3. Encourages active learning.
4. Gives prompt feedback.
5. Emphasizes time on task.
6. Communicates high expectations.
7. Respects diverse talents and ways of learning.

A more recent article considers technology: Implementing the Seven Principles: Technology as Lever by Arthur W. Chickering and Stephen C. Ehrmann. By combining the Seven Principles with the SECTIONS model, one can think more critically while considering what and how to implement any technology into a curriculum.

Written by seanmcminn

June 6th, 2009 at 9:55 pm

What LMS should I use?

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There is no question: the MET programme is teaching me a lot.

We are currently reviewing Learning Management Systems —  something that I am not completely foreign with, but have had only minor experiences with. I have used different LMSs as a student and as a course designer at my university. The exercises in the MET programme have us comparing LMSs (particularly WebCT/Vista and Moodle), discussing questions we may ask ourselves if we were in the position to choose a LMS, and creating a rubric according to a scenario given to us. It’s an interesting and thought provoking exercise. In some ways, thinking of the questions has been an eye-opener. The breadth and depth of issues that you should review when deciding what LMS to use is vast! I would like to provide some of the questions that have appeared in our discussions; ones that I think important for anyone shopping for LMSs. These questions are a mix that considers single courses to departmental and institutional issues.

  1. Will the courses have face-to-face lessons? Or are they entirely online? The answer to these would lead to different questions. Assuming that a course has less F2F interaction, which LMS  provides  the best and most intuitive communication tools (synchronous and asynchronous)? Are the tools easy to manage/moderate from both students’ and teacher’s perspective? What functions do the communications have (do they allow students to create groups? etc.)? Are statistical summaries available of discussions? In what form? These are important questions for various learning objectives, such as tasks that may require students to interact with one another and/or need to collaborate and create something online. Course, It may be important that students are give autonomy with how they organize there discussions. And, if these tasks are being assessed, management and moderation are important.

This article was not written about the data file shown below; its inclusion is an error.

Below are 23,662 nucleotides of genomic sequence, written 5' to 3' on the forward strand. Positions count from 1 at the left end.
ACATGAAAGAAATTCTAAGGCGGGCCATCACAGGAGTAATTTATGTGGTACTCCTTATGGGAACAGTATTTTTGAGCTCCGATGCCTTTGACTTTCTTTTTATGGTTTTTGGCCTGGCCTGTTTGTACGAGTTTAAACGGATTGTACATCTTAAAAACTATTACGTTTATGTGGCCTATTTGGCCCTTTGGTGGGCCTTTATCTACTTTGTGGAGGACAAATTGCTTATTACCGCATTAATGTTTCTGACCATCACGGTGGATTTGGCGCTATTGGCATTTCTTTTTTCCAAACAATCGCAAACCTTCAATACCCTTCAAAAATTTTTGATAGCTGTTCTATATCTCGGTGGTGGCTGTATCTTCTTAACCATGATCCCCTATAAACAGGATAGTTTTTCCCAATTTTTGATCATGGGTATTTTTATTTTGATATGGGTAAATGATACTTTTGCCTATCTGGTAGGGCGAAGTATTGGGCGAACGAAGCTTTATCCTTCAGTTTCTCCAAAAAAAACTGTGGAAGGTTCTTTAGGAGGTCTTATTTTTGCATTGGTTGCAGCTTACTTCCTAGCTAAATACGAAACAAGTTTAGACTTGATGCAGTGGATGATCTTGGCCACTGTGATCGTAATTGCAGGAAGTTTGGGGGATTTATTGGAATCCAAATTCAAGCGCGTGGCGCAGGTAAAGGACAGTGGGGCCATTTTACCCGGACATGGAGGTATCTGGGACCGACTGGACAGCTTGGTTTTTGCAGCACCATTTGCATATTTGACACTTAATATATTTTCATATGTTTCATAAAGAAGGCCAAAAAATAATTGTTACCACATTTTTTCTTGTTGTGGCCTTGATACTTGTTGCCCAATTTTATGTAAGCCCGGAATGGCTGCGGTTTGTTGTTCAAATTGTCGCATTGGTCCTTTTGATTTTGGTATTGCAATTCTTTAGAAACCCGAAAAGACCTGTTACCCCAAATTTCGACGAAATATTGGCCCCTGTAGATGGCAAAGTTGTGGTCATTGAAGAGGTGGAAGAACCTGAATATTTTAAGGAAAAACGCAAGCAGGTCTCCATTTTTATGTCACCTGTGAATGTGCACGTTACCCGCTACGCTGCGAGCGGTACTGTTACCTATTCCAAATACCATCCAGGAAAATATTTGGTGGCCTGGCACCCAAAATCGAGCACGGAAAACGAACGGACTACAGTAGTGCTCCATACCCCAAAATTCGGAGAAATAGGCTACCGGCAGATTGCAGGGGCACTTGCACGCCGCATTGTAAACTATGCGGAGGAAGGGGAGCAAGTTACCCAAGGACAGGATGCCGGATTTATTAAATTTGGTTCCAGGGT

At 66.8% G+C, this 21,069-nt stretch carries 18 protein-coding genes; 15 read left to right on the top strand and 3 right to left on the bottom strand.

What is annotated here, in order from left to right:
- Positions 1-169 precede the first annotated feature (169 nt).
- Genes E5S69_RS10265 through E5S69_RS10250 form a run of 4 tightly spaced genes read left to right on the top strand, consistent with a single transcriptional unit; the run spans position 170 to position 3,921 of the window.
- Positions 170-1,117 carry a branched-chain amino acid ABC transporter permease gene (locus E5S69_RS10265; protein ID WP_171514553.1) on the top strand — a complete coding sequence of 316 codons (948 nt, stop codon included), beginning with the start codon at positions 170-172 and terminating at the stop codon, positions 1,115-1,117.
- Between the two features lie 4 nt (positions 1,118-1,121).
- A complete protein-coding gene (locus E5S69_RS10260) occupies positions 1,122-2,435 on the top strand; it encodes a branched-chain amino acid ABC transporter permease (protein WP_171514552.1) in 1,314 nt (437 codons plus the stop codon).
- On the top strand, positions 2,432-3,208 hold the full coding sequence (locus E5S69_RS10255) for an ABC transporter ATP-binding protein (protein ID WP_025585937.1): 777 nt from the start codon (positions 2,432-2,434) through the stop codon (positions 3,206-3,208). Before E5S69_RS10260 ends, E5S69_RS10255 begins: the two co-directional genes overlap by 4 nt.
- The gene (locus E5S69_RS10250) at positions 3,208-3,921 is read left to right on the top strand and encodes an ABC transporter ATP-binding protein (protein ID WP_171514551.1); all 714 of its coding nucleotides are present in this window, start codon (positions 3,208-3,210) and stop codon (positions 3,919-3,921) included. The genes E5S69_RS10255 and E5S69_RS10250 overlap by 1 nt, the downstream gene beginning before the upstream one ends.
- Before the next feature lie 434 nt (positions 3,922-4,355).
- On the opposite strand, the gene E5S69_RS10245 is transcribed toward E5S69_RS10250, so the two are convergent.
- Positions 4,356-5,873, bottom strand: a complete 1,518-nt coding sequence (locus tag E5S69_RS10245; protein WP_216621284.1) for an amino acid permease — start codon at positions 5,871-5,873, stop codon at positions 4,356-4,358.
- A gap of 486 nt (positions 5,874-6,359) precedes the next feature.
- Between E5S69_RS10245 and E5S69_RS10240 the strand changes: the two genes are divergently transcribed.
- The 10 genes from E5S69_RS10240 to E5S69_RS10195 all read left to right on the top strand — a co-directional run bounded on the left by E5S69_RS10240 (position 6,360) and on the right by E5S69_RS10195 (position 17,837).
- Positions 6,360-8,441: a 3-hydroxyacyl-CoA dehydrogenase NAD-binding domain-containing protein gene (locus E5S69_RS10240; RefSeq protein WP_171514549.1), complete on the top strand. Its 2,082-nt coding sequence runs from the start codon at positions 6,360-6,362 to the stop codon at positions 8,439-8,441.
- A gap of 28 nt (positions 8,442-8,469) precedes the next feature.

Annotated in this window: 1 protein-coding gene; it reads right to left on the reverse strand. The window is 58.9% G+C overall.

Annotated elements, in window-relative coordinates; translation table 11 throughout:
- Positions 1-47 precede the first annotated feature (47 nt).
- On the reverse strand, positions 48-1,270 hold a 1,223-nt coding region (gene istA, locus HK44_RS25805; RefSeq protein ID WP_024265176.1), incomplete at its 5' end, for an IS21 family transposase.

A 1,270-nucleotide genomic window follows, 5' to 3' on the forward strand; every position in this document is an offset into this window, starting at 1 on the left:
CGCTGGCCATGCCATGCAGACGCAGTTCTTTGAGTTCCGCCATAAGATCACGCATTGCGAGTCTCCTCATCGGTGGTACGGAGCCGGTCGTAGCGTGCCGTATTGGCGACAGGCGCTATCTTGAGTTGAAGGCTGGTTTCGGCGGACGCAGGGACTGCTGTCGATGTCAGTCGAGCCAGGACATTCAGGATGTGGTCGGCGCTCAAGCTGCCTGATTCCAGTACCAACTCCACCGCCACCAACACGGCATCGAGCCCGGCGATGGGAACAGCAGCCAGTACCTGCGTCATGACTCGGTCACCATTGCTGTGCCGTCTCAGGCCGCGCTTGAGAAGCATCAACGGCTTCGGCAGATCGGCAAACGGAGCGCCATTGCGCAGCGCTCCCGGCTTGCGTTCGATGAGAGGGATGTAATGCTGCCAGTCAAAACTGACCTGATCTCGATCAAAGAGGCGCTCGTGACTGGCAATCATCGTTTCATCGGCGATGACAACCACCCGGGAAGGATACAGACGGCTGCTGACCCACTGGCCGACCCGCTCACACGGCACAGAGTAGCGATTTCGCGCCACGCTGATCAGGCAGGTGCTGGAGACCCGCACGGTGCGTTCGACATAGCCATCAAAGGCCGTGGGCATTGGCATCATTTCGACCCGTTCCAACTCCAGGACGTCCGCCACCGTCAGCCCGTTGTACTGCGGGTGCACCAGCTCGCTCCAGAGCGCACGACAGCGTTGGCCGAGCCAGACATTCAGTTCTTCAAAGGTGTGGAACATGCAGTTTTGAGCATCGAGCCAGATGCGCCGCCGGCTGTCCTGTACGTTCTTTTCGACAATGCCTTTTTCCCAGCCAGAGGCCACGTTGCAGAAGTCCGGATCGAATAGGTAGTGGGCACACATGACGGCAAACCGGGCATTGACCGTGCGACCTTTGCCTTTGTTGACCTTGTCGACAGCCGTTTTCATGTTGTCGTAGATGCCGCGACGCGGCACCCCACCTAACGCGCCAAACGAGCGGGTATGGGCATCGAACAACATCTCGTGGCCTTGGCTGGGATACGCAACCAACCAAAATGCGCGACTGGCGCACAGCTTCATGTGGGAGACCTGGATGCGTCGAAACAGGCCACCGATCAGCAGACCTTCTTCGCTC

2. Is the LMS easily accessible for students on/off campus (depending on how much traffic, size of files being shared, streaming videos, etc.)? Depending where students are, they may have bandwidth issues (or even lack a computer!).
  3. What tools allow for more student involvement? How much can students personalize their environment, create webpages, blogs, wikis, etcs. Again, some of these tools may have sound pedegogical value for certain courses. Can students create their own and personalize their learning needs?
  4. Cost (Financial issues)? This one should be obvious.
  5. What support/assistance (personnel & equipment, migration of course and content, ease of use by faculty and students) does your department/insitution have? This is imporatnt for a variety of reasons. Servers go down and someone will be needed to fix things. But it is also important because there is a strong possibiltiy that some teachers do not feel comfortable with technology in the classroom, and they will need more tehnical supprt than others.
  6. Can content be shared across courses and/or departments? If so, how easily?

These are just a few of the questions one should ask. Of course, there are many, many more. A good site for comparing LMSs is http://www.edutools.info. You an compare the learner tools, support tools and technical tools among numerous available LMSs (unfortunately, Moodle is not included).

Another note: keeping frameworks like SECTIONS in mind (mentioned in a previous post here)  is very useful.

Written by seanmcminn

May 22nd, 2009 at 7:02 pm

21st century schools — a video

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An inspirational video.

[youtube]http://www.youtube.com/watch?v=ScUq7iZk9rQ[/youtube]

Written by seanmcminn

May 19th, 2009 at 10:51 pm